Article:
Other than the new entry-level camera, Fujifilm has also announced new lenses. One of them is the Fujifilm XC 35mm f/2, the first-ever prime in the XC line of lenses. It’s affordable, lightweight and tiny, and it can be a great companion to your APS-C Fuji camera.
Fujifilm has just announced X-T200, an affordable entry-level mirrorless camera. It’s the successor to the X-T100, which was launched two years ago, and it brings some improvements over its older cousin. With this camera, Fuji targets both photographers and filmmakers, bringing together some features that both groups of creatives will find useful. So, let’s dive in and see what Fuji brings us in its latest camera, and how it differs from the X-T100.
Understandably, I was very excited to hear the news of Fujifilm bringing back NEOPAN 100 ACROS in the form of ACROS II earlier this year. So, when a second announcement came with details of a November 22nd Japanese release date, I started making calls to see if I could buy some. I got lucky and $190 dollars and a week later, I received my shipment; a brick each of 35mm and 120 ACROS II.
CFexpress is coming. Of that, there is no doubt. It’s the drop-in replacement for XQD and will also replace many of the CFast 2.0 slots on the next generation of cameras. ProGrade Digital was the first to announce support for the new format, back in April last year, but they’ve been holding off on releasing it until hardware comes out that actually supports it.
See the update at the bottom of this article containing a response from ProGrade Digital.
Fujifilm Acros 100 was pronounced pretty much dead in March of last year, during what appears to have been a mass cull of their film over the last few years. But then, just a few short months after its demise, the announcement came that Fujifilm was going to reintroduce some of their black and white films, due to an overwhelming demand from film photographers.
In June of this year, Fujifilm announced that the first black and white film to come back was going to be Fujifilm Across 100II. Technically, it’s not a rerelease, but a new version, to get around the availability (or a lack thereof) of raw materials in the original. Now, it’s set for release later this month.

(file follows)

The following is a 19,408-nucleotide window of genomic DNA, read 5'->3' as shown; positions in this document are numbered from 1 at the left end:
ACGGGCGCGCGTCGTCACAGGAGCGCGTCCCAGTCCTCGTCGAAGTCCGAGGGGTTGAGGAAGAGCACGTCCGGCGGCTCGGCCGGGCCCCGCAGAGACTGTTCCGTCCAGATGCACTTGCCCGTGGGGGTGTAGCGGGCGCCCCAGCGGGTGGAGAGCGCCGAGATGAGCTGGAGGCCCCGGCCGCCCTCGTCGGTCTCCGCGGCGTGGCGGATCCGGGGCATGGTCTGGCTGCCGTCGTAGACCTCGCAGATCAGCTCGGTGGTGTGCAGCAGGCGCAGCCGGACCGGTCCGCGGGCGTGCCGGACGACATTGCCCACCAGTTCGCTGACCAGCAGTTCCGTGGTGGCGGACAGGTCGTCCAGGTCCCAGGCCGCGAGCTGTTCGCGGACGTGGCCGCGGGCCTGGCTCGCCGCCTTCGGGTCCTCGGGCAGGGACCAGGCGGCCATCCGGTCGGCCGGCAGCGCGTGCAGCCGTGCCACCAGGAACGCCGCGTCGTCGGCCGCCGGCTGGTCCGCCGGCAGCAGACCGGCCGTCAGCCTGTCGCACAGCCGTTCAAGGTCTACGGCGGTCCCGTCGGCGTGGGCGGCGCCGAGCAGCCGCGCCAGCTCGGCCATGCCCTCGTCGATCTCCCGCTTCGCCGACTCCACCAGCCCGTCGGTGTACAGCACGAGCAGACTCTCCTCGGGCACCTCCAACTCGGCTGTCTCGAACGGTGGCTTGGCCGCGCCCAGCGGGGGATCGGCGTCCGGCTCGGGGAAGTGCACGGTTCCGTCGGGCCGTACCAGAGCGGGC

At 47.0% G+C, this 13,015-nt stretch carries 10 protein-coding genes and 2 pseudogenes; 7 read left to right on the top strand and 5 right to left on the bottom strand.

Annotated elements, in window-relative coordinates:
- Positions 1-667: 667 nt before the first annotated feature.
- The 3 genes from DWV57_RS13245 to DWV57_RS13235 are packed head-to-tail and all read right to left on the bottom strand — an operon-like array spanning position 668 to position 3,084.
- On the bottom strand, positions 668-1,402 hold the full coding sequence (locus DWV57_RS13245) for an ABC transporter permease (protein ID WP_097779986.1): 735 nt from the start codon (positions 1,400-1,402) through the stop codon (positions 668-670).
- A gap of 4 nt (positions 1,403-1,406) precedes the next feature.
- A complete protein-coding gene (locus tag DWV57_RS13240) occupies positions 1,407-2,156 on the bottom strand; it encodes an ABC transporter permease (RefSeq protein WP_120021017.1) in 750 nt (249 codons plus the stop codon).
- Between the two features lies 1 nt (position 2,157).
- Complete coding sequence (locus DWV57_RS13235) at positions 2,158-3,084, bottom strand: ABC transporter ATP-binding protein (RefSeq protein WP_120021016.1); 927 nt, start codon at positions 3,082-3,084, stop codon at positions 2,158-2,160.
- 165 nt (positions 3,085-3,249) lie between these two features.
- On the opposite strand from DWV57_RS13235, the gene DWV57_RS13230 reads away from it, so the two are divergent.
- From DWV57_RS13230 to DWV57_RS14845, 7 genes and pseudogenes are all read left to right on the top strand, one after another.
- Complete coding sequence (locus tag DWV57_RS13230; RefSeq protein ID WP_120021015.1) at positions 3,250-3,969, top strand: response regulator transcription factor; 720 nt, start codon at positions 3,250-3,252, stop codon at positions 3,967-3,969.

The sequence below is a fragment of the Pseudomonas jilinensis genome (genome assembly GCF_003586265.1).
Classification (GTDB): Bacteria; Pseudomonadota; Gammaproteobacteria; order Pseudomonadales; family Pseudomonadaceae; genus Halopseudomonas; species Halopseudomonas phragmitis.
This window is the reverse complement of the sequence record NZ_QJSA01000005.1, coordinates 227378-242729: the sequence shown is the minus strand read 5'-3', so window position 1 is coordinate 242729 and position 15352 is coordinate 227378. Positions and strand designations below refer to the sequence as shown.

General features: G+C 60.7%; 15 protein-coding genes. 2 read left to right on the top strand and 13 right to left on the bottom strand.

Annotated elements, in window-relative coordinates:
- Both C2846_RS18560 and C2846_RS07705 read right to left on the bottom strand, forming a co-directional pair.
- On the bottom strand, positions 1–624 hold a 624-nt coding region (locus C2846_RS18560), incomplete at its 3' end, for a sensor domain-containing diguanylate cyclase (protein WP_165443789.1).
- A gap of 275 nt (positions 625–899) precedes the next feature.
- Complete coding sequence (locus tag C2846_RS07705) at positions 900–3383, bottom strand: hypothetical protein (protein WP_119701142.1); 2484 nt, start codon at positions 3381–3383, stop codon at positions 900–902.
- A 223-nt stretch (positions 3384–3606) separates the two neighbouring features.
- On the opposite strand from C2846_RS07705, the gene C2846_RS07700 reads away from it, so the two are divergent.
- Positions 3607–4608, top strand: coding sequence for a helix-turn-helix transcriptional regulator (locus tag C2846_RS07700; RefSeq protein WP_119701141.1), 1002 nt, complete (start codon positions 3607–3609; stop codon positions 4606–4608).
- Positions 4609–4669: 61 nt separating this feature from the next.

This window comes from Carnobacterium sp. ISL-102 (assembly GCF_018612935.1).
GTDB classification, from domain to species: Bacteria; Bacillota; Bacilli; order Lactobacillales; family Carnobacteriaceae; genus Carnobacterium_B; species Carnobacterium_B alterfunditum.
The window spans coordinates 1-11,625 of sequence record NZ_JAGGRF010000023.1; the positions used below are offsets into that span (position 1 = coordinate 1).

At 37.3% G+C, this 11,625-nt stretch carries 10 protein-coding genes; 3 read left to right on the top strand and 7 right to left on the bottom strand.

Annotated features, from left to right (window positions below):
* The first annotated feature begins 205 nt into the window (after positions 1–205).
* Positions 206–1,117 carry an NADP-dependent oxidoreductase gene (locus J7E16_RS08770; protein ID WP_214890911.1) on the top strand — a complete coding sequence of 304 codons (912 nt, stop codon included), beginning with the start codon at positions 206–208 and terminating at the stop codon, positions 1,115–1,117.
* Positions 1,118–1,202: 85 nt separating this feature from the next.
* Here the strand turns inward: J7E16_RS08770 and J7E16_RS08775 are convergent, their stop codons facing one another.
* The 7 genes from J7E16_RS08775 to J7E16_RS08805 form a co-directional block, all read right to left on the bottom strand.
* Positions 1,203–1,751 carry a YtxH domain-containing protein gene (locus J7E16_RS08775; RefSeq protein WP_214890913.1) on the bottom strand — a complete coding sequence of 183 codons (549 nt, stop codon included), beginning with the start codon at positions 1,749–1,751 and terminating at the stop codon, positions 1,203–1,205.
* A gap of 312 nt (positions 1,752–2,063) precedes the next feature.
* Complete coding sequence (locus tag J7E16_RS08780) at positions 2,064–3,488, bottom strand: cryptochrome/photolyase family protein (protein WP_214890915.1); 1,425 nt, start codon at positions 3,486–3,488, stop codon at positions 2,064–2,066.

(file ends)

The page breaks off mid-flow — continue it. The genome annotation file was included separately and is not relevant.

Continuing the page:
Nokishita likes to keep an eye on camera registrations, and they’ve got a list that they update fairly regularly as they spot new ones, and old ones become known. Their current list includes registration numbers from Canon, Nikon, Sony, Olympus, Fujifilm and Leica for cameras that have been registered with various bodies around the world but not yet identified or officially acknowledged.
It’s been a pretty common thing since the early days of Nikon’s VR and Canon’s IS, that you turn stabilisation off in lenses when using a tripod. As technology has progressed, turning off the stabilisation hasn’t been important. Fuji, though, has long said that IBIS should be turned off in cameras when shooting on a tripod, nothing has really been said about their lenses. At least, not until now.
The folks at Fuji Rumors spotted in the manuals for the Fujinon XF 16-80mm f/4 and Fujinon XF 200mm f/2 lenses that users are specifically advised to keep stabilisation turned on all the time, even when using a tripod.
Fujifilm has issued a service advisory for the recently announced Fuji GFX 100, citing issues with the “Lock” function on the side shutter located on the vertical grip. According to the advisory, some GFX 100 bodies have an issue which prevents the lock mechanism from functioning, to prevent accidental shots being taken when that button is not in use.
Included in the service advisory is a range of serial numbers for potentially affected bodies. I say potentially as Fuji note that some bodies have already had the issue addressed before being sold and are not affected. So they say to contact your local Fuji support/service centre to confirm.
When you talk about photography gear online, one thing is inevitable. Somebody will pipe up talking about how “the gear doesn’t matter, a good photographer can make a great image with a potato!”. Well, Linus and Brandon over at Linus Tech Tips decided to put this to the test.
Brandon is LTT’s DP. He has a lot of practical experience with a lot of gear in a lot of shooting scenarios. Linus is… Well, he’s Linus. He knows his tech, but isn’t exactly an expert when it comes to shooting photographs. In this video, Linus takes up arms with a Fuji GFX 50R vs Brandon with a Google Pixel 3 smartphone to see if skill or gear (or luck) is most important.